This is the first time I hear about SQLBailout, good word.

  • Alvin Ramard

    SSC-Forever

    Points: 41190

    I think that if there was a SQL bailout, the first allotment of money should go towards educating management so that they realize that SQL Server does require real DBAs.



    Alvin Ramard
    Memphis PASS Chapter[/url]

    All my SSC forum answers come with a money back guarantee. If you didn't like the answer then I'll gladly refund what you paid for it.

    For best practices on asking questions, please read the following article: Forum Etiquette: How to post data/code on a forum to get the best help[/url]

  • divison

    SSC Veteran

    Points: 277

    I agree -- re-working the system would be much more beneficial than trying to prop it up.

    But re-working the system will take time... and creating jobs in new industries, like green industries, can be done now... and it won't really interfere with re-working the system.

    So, I think the money spent on the "green industry" is a good idea.

    Believe it or not, I'm not as clear about the money given to banks, and the personal tax decreases. They may be worth doing, but I don't think they will necessarily "stimulate" the economy.

    Banks are undercapitalized right now, and to be good stewards, would be responsible keeping the bailout money to re-capitalize. And since the country's total housing/personal debt is currently EQUAL to the GDP (something that hasn't happened since 1929), people would be smart to pay down debt, rather than spend the tax savings. So... I doubt any of that money will be spent.

  • Rod at work

    SSC-Dedicated

    Points: 33376

    Steve, in your editorial today you said,

    I really don't want a bailout, and I would think that most people don't want one. They want to earn their money and achieve their success themselves, not because someone gave them money.

    Personally, I believe you are wrong. I have seen many people who want a bail out, who don't want to work for themselves and who just want money handed to them. I can't say if it is a majority of people who want money handed to them or not, but even if it isn't a majority, I am convinced it is a significantly large minority.

    Kindest Regards, Rod Connect with me on LinkedIn.

  • Chris-232075

    SSCrazy

    Points: 2130

    "...we shouldn't be looking to stimulate this economy because it's broken. Instead we should be spending money to transform the country and improve the way things work."

    These two objectives are not mutually exclusive.

    http://www.recovery.gov

  • iainthepitman

    SSCommitted

    Points: 1656

    by the way, the prime minister of the UK is gordon brown.

    http://en.wikipedia.org/wiki/Gordon_Brown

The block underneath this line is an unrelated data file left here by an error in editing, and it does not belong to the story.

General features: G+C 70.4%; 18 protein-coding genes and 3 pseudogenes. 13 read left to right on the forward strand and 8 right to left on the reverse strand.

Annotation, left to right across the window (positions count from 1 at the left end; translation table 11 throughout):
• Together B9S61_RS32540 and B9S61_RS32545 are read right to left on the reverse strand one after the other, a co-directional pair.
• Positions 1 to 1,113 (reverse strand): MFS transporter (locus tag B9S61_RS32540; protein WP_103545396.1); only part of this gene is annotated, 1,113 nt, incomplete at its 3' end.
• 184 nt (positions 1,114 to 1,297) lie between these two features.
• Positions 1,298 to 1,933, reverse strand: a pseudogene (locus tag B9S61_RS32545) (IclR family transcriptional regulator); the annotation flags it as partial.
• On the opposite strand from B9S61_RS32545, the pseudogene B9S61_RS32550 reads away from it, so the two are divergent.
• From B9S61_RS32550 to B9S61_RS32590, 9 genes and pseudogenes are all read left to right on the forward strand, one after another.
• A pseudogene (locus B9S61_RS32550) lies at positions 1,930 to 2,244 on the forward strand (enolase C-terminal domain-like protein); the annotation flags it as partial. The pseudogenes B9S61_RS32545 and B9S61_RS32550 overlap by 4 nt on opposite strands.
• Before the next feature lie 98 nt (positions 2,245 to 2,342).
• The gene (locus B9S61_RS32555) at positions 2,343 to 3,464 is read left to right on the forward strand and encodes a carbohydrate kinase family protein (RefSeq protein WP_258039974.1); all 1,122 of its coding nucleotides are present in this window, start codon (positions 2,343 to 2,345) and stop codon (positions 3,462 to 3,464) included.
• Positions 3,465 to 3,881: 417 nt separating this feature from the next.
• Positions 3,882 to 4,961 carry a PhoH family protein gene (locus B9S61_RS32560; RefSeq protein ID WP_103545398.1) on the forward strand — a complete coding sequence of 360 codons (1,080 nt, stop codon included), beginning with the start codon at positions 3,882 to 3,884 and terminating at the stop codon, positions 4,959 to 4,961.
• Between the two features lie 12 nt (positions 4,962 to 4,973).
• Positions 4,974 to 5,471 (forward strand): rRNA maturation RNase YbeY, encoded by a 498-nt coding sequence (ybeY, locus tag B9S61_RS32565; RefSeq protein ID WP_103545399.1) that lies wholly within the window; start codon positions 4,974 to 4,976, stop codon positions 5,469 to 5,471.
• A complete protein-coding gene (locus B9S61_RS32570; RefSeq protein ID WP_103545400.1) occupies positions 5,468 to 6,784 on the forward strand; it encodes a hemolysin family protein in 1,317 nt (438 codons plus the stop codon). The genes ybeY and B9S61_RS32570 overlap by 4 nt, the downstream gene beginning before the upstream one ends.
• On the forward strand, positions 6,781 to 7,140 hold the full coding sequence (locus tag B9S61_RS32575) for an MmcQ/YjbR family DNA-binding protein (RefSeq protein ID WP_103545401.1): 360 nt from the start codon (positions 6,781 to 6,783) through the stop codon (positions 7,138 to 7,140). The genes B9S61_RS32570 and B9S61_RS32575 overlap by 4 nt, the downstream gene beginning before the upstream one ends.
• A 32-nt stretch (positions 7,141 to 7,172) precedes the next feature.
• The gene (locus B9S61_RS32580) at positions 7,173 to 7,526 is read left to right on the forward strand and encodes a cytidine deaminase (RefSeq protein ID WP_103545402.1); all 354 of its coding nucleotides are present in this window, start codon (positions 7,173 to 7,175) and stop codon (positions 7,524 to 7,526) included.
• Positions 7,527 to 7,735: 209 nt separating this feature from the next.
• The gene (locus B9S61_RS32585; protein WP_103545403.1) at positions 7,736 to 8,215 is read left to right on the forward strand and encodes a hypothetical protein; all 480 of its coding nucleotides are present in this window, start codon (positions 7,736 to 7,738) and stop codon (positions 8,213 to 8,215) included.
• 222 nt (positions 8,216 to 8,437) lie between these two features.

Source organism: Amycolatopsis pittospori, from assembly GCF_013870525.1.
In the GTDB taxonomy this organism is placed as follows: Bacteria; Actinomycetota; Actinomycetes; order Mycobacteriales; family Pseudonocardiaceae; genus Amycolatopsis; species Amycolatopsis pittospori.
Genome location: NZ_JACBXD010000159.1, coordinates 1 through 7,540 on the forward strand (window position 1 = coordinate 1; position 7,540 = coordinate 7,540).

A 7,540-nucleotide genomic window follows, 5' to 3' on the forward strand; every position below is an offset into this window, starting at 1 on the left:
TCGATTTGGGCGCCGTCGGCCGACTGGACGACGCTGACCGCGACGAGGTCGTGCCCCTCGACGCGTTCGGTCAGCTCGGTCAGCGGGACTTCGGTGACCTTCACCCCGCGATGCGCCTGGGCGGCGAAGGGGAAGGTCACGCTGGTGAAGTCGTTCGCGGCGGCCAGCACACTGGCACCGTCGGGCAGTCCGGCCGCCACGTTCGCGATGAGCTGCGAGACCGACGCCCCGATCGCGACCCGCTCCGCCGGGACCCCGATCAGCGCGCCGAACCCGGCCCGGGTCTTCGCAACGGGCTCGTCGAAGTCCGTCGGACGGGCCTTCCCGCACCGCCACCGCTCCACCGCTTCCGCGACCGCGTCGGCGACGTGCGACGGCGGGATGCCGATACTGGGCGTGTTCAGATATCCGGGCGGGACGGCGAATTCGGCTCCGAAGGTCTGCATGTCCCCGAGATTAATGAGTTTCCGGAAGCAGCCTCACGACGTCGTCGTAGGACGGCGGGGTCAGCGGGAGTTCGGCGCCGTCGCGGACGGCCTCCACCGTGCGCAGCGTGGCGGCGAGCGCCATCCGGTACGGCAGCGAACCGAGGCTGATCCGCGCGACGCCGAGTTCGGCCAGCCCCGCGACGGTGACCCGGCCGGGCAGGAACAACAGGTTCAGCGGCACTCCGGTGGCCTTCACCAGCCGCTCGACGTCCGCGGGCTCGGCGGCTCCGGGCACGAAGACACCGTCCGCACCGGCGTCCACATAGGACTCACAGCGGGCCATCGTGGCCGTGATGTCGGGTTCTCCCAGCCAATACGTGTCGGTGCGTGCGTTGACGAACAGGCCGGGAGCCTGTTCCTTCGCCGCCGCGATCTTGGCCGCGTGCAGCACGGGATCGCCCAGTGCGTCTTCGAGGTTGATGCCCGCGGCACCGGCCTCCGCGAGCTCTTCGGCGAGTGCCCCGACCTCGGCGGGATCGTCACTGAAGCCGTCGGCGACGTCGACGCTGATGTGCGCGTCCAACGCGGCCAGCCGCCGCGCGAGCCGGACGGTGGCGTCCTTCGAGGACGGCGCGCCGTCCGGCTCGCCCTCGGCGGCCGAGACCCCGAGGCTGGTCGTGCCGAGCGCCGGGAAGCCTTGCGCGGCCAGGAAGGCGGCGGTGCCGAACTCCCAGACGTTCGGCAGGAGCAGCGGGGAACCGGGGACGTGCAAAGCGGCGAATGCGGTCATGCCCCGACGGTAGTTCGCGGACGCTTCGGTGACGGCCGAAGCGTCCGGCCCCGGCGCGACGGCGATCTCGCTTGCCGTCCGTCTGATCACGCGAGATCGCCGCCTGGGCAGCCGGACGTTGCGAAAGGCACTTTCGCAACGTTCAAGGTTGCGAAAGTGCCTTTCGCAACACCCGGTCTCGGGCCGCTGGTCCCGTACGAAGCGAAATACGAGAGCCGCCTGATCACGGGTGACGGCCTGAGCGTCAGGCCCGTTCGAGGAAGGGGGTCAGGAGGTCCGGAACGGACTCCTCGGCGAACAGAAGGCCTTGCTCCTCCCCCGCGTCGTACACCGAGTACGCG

although the way he's carrying on it'll probably be someone else come june 2010.

  • bob.willsie

    Right there with Babe

    Points: 791

    I agree. I used to believe in "Maslov's Heirarchy" until I found out it was based on his studies of the top 1 or 2% of college students.

    Thats hardly a true statistical representation of the general populace.

    A lot of people want to sit on their butts in their own perceived "Garden of Eden" and let someone else feed and cloth them.

    Unfortunately their doing so creates huge numbers of bureaucratic and "service sector" jobs.

    If they have to work, then they want you to "just tell me which button to push."

    A horrible proof that Darwin is right; Natural Selection works, just in a horribly bad way...

  • DPhillips-731960

    Hall of Fame

    Points: 3904

    Still waiting for the punchline...

  • bob.willsie

    Right there with Babe

    Points: 791

    Sit for 15 minutes in any social workers office or 5 minutes in a Family Court waiting room and you'll see/hear enough punch lines to last a lifetime.

    "No, I don't want to press charges against her for shooting me three times. She was aiming at her sister..."

  • Gift Peddie

    SSC Guru

    Points: 73570

    I love it when the privileged says the marginalized and oppressed are just lazy looking for hand outs. So for the SQL bailout I want the contracts sold from the trunks of Rod Cunningham and other crooked government officials to say how many of your subcontractors are minorities because a lot of skilled minorities are being told to go away because an idiot none minority are holding the jobs. That is all existing and new government technology contracts to include a proportionate number of the very skilled but marginalized minorities.

    Honey we don’t hire women lawyers. The memoirs of Sandra Day O’Connor

    Kind regards,
    Gift Peddie